Home » Women in STEM » Why construction and real estate is an attractive industry for women

Clair Daly

Head of People, Quintain Ireland

Isabelle Gallagher

Development Director, Quintain Ireland

The construction sector needs to recruit more women to its ranks. One company in the industry with a higher proportion of female employees reveals how it is bucking the trend.

When it comes to female representation, the construction sector struggles to keep pace with other industries. According to the CSO Labour Force Survey, women made up just 9% of Ireland’s construction workforce in 2022 — a disheartening statistic. 

Recruiting differently for real estate and construction 

At property development firm Quintain Ireland, 38% of staff are female. What is it doing differently? “We take a people-first approach; when we launched three-and-a-half years ago, HR was the first department to be established to ensure there was a strategic recruitment process in place aligned with our values,” explains Clair Daly, the company’s Head of People. 

Isabelle Gallagher, Development Director, Quintain Ireland, notes that all members of her team are female. “That’s not by design,” she explains. “There has been an increase in highly experienced female applicants, which signals change in the industry.” 

Traditionally, construction has not been
highlighted as a career path for women.
This is starting to change.

Clair Daly

Offer inclusive benefits and create female leadership role models 

Today, companies must have an inclusive culture and offer benefits such as flexible working, generous maternity and paternity leave and growth opportunities. Critically, they must have a gender-balanced leadership team. 

“Recently, a new joiner told me they could not believe there were so many women in senior levels within our organisation. Women must see female leaders who — just like them — are balancing life’s challenges while progressing in their careers,” says Daly.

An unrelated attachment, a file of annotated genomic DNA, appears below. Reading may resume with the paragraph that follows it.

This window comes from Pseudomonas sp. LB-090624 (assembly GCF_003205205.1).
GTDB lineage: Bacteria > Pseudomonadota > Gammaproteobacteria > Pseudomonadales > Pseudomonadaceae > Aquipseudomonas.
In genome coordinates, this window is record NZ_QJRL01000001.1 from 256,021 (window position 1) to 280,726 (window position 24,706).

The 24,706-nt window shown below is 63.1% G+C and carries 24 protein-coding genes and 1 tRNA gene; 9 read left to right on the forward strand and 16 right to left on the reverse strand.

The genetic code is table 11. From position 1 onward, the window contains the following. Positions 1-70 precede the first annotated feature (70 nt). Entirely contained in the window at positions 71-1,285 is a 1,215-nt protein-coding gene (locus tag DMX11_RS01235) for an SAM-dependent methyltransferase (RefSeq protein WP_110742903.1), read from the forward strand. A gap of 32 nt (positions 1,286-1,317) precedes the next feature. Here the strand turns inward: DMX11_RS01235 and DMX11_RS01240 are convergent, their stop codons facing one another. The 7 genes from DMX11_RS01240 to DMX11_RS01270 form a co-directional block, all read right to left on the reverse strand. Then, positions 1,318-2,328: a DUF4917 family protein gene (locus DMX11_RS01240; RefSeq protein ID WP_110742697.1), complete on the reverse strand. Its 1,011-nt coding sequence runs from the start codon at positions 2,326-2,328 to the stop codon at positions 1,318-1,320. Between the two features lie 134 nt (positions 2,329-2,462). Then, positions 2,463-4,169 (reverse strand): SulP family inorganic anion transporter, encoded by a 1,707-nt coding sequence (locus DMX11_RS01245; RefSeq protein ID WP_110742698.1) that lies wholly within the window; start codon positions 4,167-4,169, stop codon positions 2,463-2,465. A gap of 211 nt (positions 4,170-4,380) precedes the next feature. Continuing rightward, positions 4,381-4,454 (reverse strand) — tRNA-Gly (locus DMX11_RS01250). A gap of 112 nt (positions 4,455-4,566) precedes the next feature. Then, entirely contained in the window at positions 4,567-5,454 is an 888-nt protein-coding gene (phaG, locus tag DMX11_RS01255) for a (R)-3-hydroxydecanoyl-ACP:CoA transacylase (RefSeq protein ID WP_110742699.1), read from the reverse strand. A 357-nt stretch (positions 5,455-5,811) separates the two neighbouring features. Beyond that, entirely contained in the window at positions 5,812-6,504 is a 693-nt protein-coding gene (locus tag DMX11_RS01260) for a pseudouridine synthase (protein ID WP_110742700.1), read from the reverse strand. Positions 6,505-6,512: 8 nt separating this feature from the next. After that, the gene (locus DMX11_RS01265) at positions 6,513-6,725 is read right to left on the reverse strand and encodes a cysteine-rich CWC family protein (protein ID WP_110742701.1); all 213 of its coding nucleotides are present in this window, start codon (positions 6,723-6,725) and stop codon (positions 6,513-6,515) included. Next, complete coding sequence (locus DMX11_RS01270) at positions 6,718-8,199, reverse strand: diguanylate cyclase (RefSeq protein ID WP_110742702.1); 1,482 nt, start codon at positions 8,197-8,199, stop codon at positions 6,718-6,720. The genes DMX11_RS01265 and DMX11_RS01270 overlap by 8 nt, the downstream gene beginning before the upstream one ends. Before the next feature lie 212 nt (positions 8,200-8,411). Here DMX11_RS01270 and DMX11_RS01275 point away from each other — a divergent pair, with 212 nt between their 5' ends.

Our ambition is to create exceptional and affordable places to live.

Better awareness of career paths for women 

“Traditionally, construction has not been highlighted as a career path for women. This is starting to change. We must start educating our younger people within our education system of the wide array of opportunities within real estate and construction,” says Daly. 

The Quintain Ireland team is involved in a range of activities and comes from a variety of backgrounds including engineering, architecture, surveying, planning, legal, HR, finance and sales and marketing. “No matter the professional background, the job also requires logic, an appetite for problem solving and collegiality. The project-based nature provides a diverse range of challenges, encouraging innovation and camaraderie. It is extremely satisfying to see a project through to fruition,” says Gallagher.

“We’re developing a tangible product and creating communities for people to live in, which is very exciting,” adds Daly.  

Does the industry need more female representation?  

Yes, but it is evolving. The company is confident that there will be more women entering this industry if we continue to educate and communicate the wide range of opportunities. It’s exciting to be part of something that’s changing for the better. 

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